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Conversations with Jamila Kesi

Today we’d like to introduce you to Jamila Kesi.

Hi Jamila, so excited to have you on the platform. So before we get into questions about your work-life, maybe you can bring our readers up to speed on your story and how you got to where you are today?
Creating has always been a happy escape for me. If I wasn’t busy with school I was crafting something by handweaving friendship bracelets, crocheting hats, cutting up thrifted tees, or sketching zines with Baby Phat-inspired outfits. I learned to machine sew when I was 14 after learning basic hand-sewing from my dad – needing to upgrade the crude alteration skills I used on my clothes that rarely fit my thin frame.

I took the science route in college and itched the entire time for a more creative career instead. After graduation, I jumped full force into figuring out who I could be as an artist. I started my entrepreneurial journey making jewelry – beaded bracelets and several styles of chokers as they made a trendy comeback. As people became increasingly interested, I got more serious about developing a fashion business. I began a new venture with my friend in St. Louis called Spitfire Unlimited – a lifestyle clothing brand designing wearable accessories and apparel that fit our tomboy aesthetics. Most of my enjoyment came from creating custom pieces so I started sewing more seriously to expand my offerings and make the ideas in my head readily tangible.

For the past three years, I’ve operated under my namesake brand, Jamila Kesi. My brand DNA comes from the feeling I get from wearing something that only I own and the desire to share that feeling with others. My current focus is providing custom apparel for performing artists and special occasions while offering one-of-one designs for the public crafted from thrifted or recycled fabrics.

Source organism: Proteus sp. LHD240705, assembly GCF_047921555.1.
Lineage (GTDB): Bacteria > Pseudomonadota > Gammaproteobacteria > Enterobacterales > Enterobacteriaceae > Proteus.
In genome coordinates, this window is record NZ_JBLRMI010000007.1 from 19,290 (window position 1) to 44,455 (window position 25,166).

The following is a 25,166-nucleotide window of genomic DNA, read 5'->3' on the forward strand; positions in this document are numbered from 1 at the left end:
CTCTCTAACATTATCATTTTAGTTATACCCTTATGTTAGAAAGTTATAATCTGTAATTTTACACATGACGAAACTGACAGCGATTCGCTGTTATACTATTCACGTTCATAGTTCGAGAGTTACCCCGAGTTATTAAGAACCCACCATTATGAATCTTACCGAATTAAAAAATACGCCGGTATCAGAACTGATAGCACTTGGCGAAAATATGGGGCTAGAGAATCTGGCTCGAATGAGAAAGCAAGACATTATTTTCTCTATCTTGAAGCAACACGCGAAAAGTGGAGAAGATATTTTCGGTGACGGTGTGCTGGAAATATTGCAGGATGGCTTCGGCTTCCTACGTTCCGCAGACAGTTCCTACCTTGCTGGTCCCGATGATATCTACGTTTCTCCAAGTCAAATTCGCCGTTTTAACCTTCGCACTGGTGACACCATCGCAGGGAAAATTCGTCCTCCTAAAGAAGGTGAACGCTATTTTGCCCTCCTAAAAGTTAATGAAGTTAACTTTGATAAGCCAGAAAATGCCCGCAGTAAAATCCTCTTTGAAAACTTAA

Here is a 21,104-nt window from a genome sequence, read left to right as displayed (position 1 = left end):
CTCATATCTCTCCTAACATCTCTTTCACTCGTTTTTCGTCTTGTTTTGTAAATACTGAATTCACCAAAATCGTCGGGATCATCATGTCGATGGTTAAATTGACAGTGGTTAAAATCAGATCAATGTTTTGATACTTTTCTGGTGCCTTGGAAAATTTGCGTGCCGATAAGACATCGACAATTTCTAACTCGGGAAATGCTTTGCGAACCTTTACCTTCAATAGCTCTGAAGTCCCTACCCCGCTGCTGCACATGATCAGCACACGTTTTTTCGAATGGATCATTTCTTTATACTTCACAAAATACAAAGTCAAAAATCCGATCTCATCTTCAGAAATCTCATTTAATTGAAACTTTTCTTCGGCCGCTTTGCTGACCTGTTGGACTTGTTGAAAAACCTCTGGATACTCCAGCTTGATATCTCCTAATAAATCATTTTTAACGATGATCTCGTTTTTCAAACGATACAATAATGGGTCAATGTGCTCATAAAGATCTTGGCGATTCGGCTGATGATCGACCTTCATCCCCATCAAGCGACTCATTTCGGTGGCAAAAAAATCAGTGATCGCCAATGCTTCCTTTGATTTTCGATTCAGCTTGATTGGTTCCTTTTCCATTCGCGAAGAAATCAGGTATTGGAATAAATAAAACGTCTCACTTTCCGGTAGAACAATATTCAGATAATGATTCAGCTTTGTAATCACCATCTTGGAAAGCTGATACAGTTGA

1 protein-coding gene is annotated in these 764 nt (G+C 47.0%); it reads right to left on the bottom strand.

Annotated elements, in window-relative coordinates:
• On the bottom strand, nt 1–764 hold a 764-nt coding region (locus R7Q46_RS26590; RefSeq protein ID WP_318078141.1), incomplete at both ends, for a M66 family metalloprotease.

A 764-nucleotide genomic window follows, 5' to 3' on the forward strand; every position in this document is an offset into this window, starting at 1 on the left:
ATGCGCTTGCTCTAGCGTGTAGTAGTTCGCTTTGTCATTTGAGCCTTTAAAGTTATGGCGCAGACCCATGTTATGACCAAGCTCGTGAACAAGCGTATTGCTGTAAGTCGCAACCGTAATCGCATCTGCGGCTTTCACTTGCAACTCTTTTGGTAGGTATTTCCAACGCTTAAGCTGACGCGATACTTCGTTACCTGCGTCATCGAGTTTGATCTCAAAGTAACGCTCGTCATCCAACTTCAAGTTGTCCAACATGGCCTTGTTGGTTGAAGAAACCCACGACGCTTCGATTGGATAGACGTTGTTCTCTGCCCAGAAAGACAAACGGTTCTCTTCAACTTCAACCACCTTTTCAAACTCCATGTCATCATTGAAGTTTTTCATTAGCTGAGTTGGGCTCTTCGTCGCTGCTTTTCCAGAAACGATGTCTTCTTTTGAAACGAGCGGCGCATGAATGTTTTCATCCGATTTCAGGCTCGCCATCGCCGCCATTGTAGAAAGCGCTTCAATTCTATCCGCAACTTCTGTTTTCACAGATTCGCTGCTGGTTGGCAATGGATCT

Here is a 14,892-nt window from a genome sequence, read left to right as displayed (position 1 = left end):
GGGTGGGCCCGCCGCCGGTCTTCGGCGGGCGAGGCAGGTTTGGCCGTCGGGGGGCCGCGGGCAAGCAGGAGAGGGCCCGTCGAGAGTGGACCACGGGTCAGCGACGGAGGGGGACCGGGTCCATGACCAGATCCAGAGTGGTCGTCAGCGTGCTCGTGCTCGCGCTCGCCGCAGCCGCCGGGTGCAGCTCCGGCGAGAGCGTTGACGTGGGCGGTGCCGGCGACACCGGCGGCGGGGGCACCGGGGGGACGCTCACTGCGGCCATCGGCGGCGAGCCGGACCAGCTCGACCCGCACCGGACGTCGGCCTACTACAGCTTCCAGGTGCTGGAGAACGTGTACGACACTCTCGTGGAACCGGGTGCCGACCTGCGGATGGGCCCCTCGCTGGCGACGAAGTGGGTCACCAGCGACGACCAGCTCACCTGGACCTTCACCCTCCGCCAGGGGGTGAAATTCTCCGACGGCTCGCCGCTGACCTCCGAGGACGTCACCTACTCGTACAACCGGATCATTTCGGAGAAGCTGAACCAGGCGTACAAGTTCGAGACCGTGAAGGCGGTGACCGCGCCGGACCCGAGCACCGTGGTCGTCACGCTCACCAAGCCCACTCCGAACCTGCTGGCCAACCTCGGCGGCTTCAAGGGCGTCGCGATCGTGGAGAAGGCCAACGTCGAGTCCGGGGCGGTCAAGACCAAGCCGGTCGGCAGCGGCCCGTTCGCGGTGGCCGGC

Coming from resourceful beginnings, there is a responsibility ingrained in me to utilize what already exists and waste little to nothing in the process.

Alright, so let’s dig a little deeper into the story – has it been an easy path overall and if not, what were the challenges you’ve had to overcome?
Not at all. Beyond keeping up with the capital and infrastructure for you and your business to survive, nurturing and trusting yourself as an artist and an entrepreneur can be very taxing psychologically. Where creating is already an intimate act, it becomes even more personal when you give your brand your name.

Your failures/successes can become your business’ failures/successes and vice versa. I’ve found that balance can only be achieved for me by knowing myself fully and quieting the ego that suggests I create from fear instead of love.

Thanks for sharing that. So, maybe next you can tell us a bit more about your work?
I pride myself on being a “sustainable” seamstress. Most of my pieces utilize thrifted denim and other recycled fabrics because I truly believe we have enough textile waste on this planet to keep feeding the fashion machine. Even my scraps get used in subsequent projects.

I also believe in functionality and attention to detail. If I can create the most comfortable, practical, professional, and stylish garment for you, with at least half the environmental impact, then I believe I have been successful.

How do you define success?
Freedom to be as I am and use my time and voice as I choose.

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1 Comment

  1. Dennise

    November 21, 2021 at 5:02 am

    Been a Star! Keep shining yo light sis!

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